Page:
Caló: Eh, vato
Today’s word is vato. This ubiquitous and metaphysical Caló word comes from the Spanish word chivato, billy goat. The premier definition of vato, even today, is the iconic image of Juarez movie actor, German “Tin Tan” Valdez in a zoot suit slinking through a narrow alley, cool, fierce and ready for action.
By Oscar "El Marfa" Rodriguez
The Southside had changed a lot. When Boy was a child, dining and going out was a matter of wedding parties and backyard cookouts. Tortillas weren’t found in stores. And Caló was cool. Now Mexican restaurants and bars were ubiquitous. Every store in town sold tortillas—wheat and corn. And urban Mexican Spanish was the predominant language.
As he drove along the old vuelta, the cruising route of his school days, he recalled the many adventures he had all along the way.
There was the Frost Top Drive-in, now El Guadalajara, where he used to hang out, not a single low-rider in sight. Boy thought he’d drive in and hear what was going on these days.
A red-headed young man walked out of the kitchen and asked, “you wanna see a menu?”
“Sirol, ese,” said Boy.
The attendant hesitated then repeated his question in Spanish, “quieres ver un menu?”
Boy extended his hand and accepted one.
“Orale, ese,” he said as the young man walked away.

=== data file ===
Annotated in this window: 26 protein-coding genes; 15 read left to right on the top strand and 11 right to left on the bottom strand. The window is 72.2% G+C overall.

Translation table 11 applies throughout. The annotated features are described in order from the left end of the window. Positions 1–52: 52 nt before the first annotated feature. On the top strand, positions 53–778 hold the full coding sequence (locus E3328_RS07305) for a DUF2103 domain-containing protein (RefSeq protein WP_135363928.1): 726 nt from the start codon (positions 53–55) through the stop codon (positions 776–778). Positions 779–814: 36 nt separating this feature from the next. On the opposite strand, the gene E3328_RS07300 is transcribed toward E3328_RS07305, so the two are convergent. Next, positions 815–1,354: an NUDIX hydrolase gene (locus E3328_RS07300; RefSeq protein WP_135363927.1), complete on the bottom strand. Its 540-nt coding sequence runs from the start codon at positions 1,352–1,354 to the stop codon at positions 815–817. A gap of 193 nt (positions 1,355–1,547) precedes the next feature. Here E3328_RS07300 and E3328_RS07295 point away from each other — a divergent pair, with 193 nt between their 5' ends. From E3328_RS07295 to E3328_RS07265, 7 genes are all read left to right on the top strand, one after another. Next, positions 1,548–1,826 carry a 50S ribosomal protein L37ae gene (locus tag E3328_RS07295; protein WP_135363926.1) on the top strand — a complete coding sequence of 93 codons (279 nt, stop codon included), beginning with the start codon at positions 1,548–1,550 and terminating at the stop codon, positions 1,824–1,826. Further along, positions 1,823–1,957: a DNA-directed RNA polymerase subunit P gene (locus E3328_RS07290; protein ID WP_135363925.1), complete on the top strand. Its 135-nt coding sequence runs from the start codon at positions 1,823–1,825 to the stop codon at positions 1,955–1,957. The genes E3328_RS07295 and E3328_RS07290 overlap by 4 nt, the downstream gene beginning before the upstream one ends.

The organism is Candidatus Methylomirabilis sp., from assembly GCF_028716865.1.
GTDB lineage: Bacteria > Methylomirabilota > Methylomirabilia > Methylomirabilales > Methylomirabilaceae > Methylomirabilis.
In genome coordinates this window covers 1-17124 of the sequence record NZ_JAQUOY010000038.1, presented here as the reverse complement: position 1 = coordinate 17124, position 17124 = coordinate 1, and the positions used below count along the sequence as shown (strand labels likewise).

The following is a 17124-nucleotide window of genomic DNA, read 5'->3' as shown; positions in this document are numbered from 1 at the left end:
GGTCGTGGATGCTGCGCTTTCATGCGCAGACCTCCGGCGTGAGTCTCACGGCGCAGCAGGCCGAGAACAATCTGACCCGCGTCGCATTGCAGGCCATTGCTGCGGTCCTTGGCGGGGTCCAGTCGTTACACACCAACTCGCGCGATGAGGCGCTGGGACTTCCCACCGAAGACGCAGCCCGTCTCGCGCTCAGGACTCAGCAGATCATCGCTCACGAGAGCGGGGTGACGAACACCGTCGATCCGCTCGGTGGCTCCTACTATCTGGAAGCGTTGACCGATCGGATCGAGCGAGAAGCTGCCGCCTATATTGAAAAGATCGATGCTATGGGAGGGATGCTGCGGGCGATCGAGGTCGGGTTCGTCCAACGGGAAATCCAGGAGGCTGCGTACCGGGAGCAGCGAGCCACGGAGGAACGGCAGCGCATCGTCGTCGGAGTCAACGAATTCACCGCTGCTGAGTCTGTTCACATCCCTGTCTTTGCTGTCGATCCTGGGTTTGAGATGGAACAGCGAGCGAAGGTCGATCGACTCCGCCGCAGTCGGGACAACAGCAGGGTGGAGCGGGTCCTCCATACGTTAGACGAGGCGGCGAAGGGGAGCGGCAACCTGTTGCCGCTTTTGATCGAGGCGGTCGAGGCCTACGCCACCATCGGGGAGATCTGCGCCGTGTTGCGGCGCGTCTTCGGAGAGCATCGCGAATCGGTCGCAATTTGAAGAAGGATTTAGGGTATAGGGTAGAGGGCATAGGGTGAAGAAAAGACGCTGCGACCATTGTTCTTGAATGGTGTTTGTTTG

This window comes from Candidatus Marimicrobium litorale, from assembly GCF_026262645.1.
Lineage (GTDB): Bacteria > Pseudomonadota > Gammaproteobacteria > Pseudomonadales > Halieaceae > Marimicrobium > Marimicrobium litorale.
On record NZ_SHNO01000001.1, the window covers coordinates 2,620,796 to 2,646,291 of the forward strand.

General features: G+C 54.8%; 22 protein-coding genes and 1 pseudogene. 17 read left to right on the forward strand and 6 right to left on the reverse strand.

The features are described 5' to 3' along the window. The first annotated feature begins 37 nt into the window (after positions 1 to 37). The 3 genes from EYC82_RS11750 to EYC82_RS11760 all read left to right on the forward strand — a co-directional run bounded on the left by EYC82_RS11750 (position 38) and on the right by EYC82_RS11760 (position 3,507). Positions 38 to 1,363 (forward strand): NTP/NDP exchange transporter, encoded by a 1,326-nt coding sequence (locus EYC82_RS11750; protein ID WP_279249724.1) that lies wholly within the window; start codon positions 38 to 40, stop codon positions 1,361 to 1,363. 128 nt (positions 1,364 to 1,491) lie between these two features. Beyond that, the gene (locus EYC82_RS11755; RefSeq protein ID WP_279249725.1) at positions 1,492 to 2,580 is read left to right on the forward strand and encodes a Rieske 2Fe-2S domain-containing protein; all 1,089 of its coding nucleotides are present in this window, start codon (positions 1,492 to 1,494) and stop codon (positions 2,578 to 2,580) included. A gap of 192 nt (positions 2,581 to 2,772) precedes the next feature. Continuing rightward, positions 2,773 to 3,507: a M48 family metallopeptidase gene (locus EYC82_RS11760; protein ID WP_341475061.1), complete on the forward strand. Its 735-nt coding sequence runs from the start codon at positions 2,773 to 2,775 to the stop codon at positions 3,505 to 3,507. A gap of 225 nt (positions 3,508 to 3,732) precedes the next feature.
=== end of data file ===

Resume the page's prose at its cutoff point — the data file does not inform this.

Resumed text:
Boy noted the fare was entirely central Mexican, no hamburgers like the old days.
When the attendant returned to take his order, Boy spoke to him in Caló.
The young man didn’t understand anything but noted the item Boy pointed to.
“OK. Esta bien. I’ll get you that. Te pido eso,” he said in both English and Spanish.
“Who owns this place now?” Boy asked.
“I don’t know the owner’s name, just that he’s from Guadalajara,” the young man said.
“You from here?” he asked.
“Simón. Grew up here. Haven’t been back in a long time, wachas,” said Boy.
“Oh, so you’re a vato?” the young man asked.
The way he put it sounded odd to Boy.
“Simón, I’m a vato. Not you?” said Boy.
“No. My dad is. He talks like you,” the young man responded.
“Wacha, a vato is simply a cool dude from the barrio,” said Boy.
“Well, nowadays we say, dog,” said the young man.
“Not even cat, huh?” said Boy.
“Huh?” said the young man.
“Well, among my friends, a vato is like my old man, kakis, pointed shoes, and long keychains.”
“Really? Just your dad’s generation?” asked Boy.
“Yeah. Not even my grandfather. Just my dad. He’ the only vato in the family. I think he was in a gang called the Vatos,” said the young man, now visibly anxious to step away.
“They weren’t a gang, just vatos, but I guess they went away and left me and your dad behind,” said Boy.
The young man walked back into the kitchen without reacting.
“He doesn’t look like it, but he’s a vato,” Boy heard the young man say to somebody inside.